I haven’t talked about this walking trail yet but I’ve been walking there for years… mostly because it’s so easy (it starts at the end of the road where my mother’s house is), you can do it without hiking gear (as I usually get muddy and only then realise I’m wearing my pretty shoes…) and it has a lot of variety.
There are views over the fields and surrounding hills, there are forested areas…and since it used to be a railroad that has been asphalted, it is even. It’s great on foot, accessible by wheelchair and a lot of fun by bike! It’s my favourite.
It was one of the first real spring days…sunny and blossomy!
The big discovery of this “expedition” was this curious growth near a tree, a parasitic plant called Lathraea clandestina (schubwortel in Dutch) that feeds off tree roots and blooms in early spring. It is a rare plant in Belgium. Supposedly imported from South Europe and not very wide spread in the Low Countries.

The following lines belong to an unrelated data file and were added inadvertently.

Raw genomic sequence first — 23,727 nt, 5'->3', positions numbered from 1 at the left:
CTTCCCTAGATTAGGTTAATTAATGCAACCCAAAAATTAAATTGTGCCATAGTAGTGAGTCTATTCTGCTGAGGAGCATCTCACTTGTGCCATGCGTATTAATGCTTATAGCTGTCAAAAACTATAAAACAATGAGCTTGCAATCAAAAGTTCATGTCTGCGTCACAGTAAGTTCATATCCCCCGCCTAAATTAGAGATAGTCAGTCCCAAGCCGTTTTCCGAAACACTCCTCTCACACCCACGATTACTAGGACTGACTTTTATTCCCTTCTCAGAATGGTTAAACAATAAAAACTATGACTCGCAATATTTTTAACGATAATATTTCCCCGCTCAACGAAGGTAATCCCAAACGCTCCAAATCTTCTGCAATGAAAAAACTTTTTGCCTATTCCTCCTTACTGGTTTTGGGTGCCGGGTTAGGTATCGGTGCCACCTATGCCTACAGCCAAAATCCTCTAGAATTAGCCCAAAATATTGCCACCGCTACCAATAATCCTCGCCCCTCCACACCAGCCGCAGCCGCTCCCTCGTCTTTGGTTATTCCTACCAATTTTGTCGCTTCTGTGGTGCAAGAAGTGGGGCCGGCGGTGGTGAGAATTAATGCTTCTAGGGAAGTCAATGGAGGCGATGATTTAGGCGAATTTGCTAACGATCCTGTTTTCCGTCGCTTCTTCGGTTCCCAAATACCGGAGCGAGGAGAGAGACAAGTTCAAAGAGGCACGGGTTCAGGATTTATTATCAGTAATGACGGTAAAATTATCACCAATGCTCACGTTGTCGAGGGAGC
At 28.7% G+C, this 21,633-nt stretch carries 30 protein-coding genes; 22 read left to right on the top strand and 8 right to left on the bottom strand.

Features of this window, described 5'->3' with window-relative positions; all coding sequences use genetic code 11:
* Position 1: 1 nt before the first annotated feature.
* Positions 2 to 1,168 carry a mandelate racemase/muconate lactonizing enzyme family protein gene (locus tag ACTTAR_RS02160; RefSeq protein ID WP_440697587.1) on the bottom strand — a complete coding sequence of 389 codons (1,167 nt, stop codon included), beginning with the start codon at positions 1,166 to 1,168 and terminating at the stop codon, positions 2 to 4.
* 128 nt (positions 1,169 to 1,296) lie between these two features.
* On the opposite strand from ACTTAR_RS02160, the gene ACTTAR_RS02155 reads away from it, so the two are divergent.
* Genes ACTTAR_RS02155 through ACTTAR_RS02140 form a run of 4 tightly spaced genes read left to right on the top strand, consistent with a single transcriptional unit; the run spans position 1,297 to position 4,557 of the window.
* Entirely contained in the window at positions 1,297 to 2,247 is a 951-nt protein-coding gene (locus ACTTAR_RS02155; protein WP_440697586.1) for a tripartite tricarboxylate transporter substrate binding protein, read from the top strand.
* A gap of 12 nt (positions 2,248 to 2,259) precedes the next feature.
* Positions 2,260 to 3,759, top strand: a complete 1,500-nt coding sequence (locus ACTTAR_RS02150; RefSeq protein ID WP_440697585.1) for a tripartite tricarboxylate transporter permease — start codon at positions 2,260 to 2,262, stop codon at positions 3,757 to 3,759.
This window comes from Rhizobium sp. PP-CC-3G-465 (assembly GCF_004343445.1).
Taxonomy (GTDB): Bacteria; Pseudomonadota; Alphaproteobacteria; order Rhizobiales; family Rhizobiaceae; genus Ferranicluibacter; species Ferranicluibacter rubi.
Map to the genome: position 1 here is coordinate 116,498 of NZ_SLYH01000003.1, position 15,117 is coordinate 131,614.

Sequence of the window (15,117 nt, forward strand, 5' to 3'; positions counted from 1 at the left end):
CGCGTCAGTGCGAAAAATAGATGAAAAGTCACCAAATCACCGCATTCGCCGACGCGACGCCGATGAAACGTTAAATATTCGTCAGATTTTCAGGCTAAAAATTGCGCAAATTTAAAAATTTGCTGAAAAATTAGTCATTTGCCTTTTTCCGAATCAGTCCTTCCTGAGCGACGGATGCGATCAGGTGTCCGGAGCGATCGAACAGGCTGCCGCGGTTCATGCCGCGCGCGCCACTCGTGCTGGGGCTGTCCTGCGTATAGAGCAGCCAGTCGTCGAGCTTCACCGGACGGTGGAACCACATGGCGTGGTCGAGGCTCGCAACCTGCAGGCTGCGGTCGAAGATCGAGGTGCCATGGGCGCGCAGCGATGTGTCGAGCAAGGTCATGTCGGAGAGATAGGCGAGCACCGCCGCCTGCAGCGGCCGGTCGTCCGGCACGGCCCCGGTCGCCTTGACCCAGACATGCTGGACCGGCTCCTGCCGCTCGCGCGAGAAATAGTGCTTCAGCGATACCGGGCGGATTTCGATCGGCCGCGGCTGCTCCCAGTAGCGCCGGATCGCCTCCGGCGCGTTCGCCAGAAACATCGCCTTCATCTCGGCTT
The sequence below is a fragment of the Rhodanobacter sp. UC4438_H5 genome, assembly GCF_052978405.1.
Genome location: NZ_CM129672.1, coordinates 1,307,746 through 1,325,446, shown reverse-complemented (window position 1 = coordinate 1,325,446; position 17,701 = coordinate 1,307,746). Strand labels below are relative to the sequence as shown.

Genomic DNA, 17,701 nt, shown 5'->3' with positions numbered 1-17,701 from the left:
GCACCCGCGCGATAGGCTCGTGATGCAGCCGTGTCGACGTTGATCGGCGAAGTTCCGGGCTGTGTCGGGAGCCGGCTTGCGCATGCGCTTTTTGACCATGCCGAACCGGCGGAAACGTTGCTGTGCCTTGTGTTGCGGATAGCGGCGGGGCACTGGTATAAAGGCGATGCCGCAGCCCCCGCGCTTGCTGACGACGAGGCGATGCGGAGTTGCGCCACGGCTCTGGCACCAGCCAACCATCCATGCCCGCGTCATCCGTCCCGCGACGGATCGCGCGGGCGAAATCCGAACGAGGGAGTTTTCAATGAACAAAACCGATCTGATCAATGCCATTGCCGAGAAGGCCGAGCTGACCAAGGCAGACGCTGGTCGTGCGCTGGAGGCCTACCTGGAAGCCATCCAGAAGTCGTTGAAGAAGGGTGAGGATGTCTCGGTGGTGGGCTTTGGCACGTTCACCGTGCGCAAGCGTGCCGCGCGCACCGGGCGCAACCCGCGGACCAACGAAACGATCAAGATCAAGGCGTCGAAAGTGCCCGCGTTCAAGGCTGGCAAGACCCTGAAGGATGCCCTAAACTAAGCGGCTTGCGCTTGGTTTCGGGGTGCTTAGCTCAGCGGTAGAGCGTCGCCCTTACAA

I discovered the biggest patch which poked through the leaves, and then began to remove more leaves, revealing more and more patches, so it seems this beech is quite “infected” with it. But apparently the trees don’t suffer so much from these otherworldly looking parasites.
By the way, the English name of this plant is toothwort, because the white stubby leaves (the plant doesn’t have any chlorophyl) look like teeth… imagine them nibbling on your toes when you’re walking past! Hehe. Beware of the woods in Ronse!